Take the 2-minute tour ×
Stack Overflow is a question and answer site for professional and enthusiast programmers. It's 100% free.

A similar question about the use of

#! /usr/bin/perl

has been answered. But I think I have a slightly different question, although probably still similar to people in the know given my lack of understanding of computation in general.

I don't have UNIX on my Windows so could not test the following directly, but while the shebang line is indeed not needed for me to run Perl under Windows, with the shebang line in the hello.pl, I still could NOT run the file if I move from

c:\Users\XYZ\Desktop\BegPerl

to

c:\Users\XYZ\Desktop

My script is stored under

c:\Users\XYZ\Desktop\BegPerl

My perl folder is stored under

c:\Strawberry\perl\bin\perl.exe

So my questions are:

  1. How does Windows find "perl.exe"?
  2. Why could Windows find hello.pl ONLY when I type perl hello.pl under c:\Users\XYZ\Desktop\BegPerl but NOT under c:\Users\XYZ\Desktop even with the shebang line included?

The answer I got about the "purpose" of the shebang line is

for UNIX-like systems to locate the executable for scripts

So, I guess the answers to my two questions might have something to do with the difference between UNIX-like systems and Windows.

share|improve this question
    
Look up the windows PATH and this stackoverflow for setup stackoverflow.com/questions/667471/…. –  scrappedcola Feb 12 '13 at 18:38
1  
On Windows, Perl will examine the shebang line for command-line switches (e.g., the -T -w in #!C:/Strawberry/perl/bin/perl.exe -T -w). But the OP is right that Windows will not use the shebang line to determine where to find which Perl executable to use. –  mob Feb 12 '13 at 18:48

2 Answers 2

up vote 5 down vote accepted

By associating the pl file extension with perl.exe in the OS registry. The directory where perl.exe is should be in the system PATH.

Both should happen when you install perl but if they are not, that is what you need to do.

share|improve this answer
    
downvote, really? do explain –  amphibient Feb 12 '13 at 19:06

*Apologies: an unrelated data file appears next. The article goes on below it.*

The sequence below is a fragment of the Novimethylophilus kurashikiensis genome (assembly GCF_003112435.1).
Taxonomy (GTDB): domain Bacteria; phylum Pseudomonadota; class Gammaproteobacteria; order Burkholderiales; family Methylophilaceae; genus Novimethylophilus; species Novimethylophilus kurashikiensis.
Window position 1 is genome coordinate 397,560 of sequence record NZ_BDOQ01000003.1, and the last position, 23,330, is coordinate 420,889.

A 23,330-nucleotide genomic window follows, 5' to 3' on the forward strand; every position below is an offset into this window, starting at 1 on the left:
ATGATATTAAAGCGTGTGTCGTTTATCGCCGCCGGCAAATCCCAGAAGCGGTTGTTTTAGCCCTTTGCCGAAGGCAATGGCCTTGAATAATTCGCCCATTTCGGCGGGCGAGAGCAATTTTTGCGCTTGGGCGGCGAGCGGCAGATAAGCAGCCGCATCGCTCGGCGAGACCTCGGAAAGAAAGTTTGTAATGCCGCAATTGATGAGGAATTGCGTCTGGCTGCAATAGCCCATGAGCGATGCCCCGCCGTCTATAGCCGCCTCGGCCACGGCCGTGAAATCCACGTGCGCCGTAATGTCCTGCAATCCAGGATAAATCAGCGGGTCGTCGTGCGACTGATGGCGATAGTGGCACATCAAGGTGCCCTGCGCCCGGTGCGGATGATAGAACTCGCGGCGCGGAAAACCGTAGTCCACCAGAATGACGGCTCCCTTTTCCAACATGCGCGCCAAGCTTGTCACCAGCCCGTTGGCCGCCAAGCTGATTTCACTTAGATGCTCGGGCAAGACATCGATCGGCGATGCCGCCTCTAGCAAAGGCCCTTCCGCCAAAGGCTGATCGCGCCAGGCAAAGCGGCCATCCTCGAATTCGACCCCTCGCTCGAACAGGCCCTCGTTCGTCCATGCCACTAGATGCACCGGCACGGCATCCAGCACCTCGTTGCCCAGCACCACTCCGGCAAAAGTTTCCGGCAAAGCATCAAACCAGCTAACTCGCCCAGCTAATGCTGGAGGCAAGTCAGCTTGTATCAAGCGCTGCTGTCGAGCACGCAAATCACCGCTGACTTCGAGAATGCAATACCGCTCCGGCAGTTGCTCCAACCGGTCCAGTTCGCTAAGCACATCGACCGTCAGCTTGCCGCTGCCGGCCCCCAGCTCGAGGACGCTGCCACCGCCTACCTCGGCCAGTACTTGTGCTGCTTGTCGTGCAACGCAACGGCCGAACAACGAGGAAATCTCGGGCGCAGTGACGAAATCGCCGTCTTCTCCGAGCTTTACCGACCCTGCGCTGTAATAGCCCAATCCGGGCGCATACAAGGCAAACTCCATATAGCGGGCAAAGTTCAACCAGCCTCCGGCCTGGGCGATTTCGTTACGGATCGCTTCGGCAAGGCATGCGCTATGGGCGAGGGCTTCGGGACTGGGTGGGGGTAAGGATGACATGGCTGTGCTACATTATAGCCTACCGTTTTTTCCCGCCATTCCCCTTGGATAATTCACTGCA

Thanks, foampile. perl.exe (and strawberry) is indeed in PATH. And I've added pl in PATHEXT. didn't seem to have effects (on perl hello.pl) though. But still thanks a lot for all the info. I am not a comp sci guy, but am just interested in knowing how things work and the provided answers have helped me understand a bit better how Windows retrieves files and executes commands. Will give you a vote :D –  B Chen Feb 12 '13 at 19:47
  1. dir/perl script.pl or /dir/perl script.pl

    • Unix: The OS will search for perl in the specified path. The shebang line will not be used.*
    • Win: The OS will search for perl in the specified path. The shebang line will not be used.*

  2. perl script.pl

    • Unix: The OS will search for perl at the paths in the PATH env var. The shebang line will not be used.*
    • Win: The OS will search for perl relative to the current directory and at the paths in the PATH env var. The shebang line will not be used.*

  3. script.pl

    • Unix: The OS will for look for a shebang line, and execute the indicated program and arguments followed by name of the script and command line arguments.
    • Win: The OS will look for a file association for a file of that extension, and execute the indicated program and arguments. %1 will be replaced with the file's name. %* will be replaced with the command line arguments.

* — The shebang line will not be used by the system. Perl will actually do its own interpretation of the shebang line in case it wasn't used. This allows a -w there to take effect even when the shebang line wasn't used.

share|improve this answer

Your Answer

 
discard

By posting your answer, you agree to the privacy policy and terms of service.

Not the answer you're looking for? Browse other questions tagged or ask your own question.